Reading and Lifelong Learning
Larry and Annette have always loved books. The research on reading clearly demonstrates the importance of modeling positive reading experiences for children. This is equally true of adults.
Reading is at the root of lifelong learning. Although listening to music, experiencing the changes in nature at sunset, and sketching an ancient ruin all contribute to understanding ourselves and the world around us, reading provides the information needed to expand our understanding of these things. Of course reading goes far beyond books to include maps, brochures, diagrams, photographs, and all kinds of other forms of information.
Teachers and Reading
As we work with teachers in school districts and at conferences, we've found it shocking how many teachers don't read for pleasure. Of course everyone complains about lack of time, however there are many ways to enjoy a good book. For example, you can double your reading by sharing your experiences. We're surprised how often the books we're reading overlap in issues or content. As Annette was reading 1421, Larry was reading Guns, Germs, and Steel. Both books focused on the connections between the natural world, geography, culture, and human relationships.
Reading can take the form of paper such as hardbacks, paperbacks, comics, newspapers, or magazines. However books can also be read on a desktop computer, laptop, or portable ebook. Don't forget about audio books on tape, CD, or MP3 players. You can expand your reading time by listening to books on tape or CD in the car, while exercising, or doing laundry.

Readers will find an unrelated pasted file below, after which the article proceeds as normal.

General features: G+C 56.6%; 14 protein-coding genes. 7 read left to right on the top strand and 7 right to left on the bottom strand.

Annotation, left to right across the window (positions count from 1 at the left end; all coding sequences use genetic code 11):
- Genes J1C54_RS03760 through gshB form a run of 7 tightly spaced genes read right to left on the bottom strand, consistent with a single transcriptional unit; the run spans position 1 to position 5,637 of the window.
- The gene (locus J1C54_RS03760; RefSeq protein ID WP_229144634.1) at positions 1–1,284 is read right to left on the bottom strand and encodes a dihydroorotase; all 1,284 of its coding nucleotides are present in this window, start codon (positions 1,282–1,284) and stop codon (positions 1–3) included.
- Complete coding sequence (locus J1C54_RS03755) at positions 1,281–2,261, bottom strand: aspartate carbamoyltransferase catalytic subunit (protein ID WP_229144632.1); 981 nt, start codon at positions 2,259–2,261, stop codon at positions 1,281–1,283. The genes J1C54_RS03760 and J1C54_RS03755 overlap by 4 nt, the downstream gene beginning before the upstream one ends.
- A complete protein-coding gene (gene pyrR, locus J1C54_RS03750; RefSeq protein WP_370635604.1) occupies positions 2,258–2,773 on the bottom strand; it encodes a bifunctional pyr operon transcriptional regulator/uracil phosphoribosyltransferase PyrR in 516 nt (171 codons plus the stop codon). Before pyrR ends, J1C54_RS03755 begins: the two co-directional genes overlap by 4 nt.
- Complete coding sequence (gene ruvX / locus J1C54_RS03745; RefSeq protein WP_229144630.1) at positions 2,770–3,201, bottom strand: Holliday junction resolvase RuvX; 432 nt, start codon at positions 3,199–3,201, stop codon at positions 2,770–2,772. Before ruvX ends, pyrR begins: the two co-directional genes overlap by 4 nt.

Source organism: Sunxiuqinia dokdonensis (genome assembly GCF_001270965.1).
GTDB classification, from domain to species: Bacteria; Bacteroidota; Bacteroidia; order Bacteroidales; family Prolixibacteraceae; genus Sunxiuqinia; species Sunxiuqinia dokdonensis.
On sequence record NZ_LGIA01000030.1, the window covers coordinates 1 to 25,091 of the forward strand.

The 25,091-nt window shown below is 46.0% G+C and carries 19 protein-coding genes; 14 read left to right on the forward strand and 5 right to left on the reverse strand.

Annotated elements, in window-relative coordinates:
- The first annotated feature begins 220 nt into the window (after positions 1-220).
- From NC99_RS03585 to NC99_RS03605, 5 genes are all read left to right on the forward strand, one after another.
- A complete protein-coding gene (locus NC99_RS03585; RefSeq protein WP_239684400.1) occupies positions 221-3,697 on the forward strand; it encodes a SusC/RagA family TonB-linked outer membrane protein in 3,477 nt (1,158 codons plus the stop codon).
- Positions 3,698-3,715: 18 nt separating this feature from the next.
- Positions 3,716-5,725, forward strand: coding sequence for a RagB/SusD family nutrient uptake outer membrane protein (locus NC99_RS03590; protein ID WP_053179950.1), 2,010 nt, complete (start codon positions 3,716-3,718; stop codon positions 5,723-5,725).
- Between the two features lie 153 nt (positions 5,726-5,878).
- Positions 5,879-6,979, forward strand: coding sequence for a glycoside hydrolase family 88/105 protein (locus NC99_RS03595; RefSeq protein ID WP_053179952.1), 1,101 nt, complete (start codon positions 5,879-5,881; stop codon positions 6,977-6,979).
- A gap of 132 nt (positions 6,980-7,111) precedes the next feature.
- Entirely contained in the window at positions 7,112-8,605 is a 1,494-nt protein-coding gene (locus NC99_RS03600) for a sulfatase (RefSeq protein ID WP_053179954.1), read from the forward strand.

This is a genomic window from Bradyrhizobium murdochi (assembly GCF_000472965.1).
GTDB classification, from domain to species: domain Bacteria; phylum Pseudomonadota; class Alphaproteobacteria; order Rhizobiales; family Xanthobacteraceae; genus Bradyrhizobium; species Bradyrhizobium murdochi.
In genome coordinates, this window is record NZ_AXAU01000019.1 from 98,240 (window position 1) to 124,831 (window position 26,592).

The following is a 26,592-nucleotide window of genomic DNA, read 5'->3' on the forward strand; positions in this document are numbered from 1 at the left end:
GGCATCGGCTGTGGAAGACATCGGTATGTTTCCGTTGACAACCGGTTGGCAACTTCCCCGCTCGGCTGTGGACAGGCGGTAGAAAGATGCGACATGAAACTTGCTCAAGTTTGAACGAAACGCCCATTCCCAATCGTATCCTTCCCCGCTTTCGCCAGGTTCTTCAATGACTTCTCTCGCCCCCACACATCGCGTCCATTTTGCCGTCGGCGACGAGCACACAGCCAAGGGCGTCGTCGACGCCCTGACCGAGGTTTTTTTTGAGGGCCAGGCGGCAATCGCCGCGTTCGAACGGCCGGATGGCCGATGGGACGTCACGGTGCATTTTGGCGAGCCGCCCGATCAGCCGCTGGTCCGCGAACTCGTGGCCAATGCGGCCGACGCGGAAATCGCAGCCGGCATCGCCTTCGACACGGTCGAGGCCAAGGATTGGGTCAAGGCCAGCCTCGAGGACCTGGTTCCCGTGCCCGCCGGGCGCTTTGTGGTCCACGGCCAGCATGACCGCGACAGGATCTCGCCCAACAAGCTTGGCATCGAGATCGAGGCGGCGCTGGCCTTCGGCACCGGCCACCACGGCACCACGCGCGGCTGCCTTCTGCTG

Many techie types say they've given up reading books in favor of Internet exploration. We view books and Internet as going hand in hand. For example, the book 1421 by Gavin Menzies contains an extensive companion website full of maps and other materials. After reading E=MC2 we dove into development of an 42explore project on the Nuclear Age. Many audio recordings of Sarah Vowell's short stories can be found at radio station websites such as NPR. After reading a book called the Mountain Meadow Massacre, Larry explored the Internet for information about the region, people, culture, and history of southwest Utah. Our current passion is alternative news and information resources. Website such as The Onion and Michael Moore combine real-world issues and humor.
Some of our most exciting reading experiences involve combining reading, music, Internet exploration, and travel. While in Colorado, we listen to John Denver music, read about the mountains, and explore the Internet for information about ghost towns to visit, hike to photograph local plants and animals, and back country roads to explore unique geology. In the southwest we listen to Native American music, read books by Edward Abbey and Terry Tempest Williams, learn about junipers, petrified wood, and endangered tortoise, and seek out ancient rock art sites with maps from the Internet.
Consider developing your own reading log. Your log could include many things besides books. Log interesting news articles, fascinating websites, or favorite comics. Although you might stick to one topic, we enjoy reading books across all subjects. Amazon users may know that this website keeps track of customer preferences and customizes your page to fit your interests. We find the choices they make for us hilarious. In the past couple months we've bought books on topics ranging from lichens and back country roads to physics and popular fiction. We've also purchased CDs, DVDs, novels, and children's books.